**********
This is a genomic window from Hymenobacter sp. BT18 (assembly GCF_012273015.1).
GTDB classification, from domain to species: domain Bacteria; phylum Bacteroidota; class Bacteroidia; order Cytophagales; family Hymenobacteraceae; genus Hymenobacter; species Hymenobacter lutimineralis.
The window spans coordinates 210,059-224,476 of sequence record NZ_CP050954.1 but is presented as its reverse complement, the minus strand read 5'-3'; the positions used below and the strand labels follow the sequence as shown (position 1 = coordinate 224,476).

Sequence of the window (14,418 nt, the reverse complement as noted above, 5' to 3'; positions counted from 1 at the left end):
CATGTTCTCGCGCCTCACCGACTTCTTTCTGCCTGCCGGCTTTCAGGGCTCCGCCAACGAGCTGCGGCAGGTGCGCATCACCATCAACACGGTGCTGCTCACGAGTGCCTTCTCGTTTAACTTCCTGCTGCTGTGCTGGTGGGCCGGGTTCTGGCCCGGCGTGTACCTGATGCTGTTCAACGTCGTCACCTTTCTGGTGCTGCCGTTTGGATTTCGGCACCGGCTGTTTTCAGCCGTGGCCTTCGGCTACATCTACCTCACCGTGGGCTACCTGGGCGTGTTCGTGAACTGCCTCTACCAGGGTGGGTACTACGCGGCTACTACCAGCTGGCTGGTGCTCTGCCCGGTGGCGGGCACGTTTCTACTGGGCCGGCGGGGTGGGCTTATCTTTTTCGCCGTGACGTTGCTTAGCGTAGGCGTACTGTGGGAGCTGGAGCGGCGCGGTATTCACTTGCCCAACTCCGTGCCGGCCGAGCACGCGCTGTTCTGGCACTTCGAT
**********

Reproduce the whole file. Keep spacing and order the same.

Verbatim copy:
This is a genomic window from Hymenobacter sp. BT18 (assembly GCF_012273015.1).
GTDB classification, from domain to species: domain Bacteria; phylum Bacteroidota; class Bacteroidia; order Cytophagales; family Hymenobacteraceae; genus Hymenobacter; species Hymenobacter lutimineralis.
The window spans coordinates 210,059-224,476 of sequence record NZ_CP050954.1 but is presented as its reverse complement, the minus strand read 5'-3'; the positions used below and the strand labels follow the sequence as shown (position 1 = coordinate 224,476).

Sequence of the window (14,418 nt, the reverse complement as noted above, 5' to 3'; positions counted from 1 at the left end):
CATGTTCTCGCGCCTCACCGACTTCTTTCTGCCTGCCGGCTTTCAGGGCTCCGCCAACGAGCTGCGGCAGGTGCGCATCACCATCAACACGGTGCTGCTCACGAGTGCCTTCTCGTTTAACTTCCTGCTGCTGTGCTGGTGGGCCGGGTTCTGGCCCGGCGTGTACCTGATGCTGTTCAACGTCGTCACCTTTCTGGTGCTGCCGTTTGGATTTCGGCACCGGCTGTTTTCAGCCGTGGCCTTCGGCTACATCTACCTCACCGTGGGCTACCTGGGCGTGTTCGTGAACTGCCTCTACCAGGGTGGGTACTACGCGGCTACTACCAGCTGGCTGGTGCTCTGCCCGGTGGCGGGCACGTTTCTACTGGGCCGGCGGGGTGGGCTTATCTTTTTCGCCGTGACGTTGCTTAGCGTAGGCGTACTGTGGGAGCTGGAGCGGCGCGGTATTCACTTGCCCAACTCCGTGCCGGCCGAGCACGCGCTGTTCTGGCACTTCGAT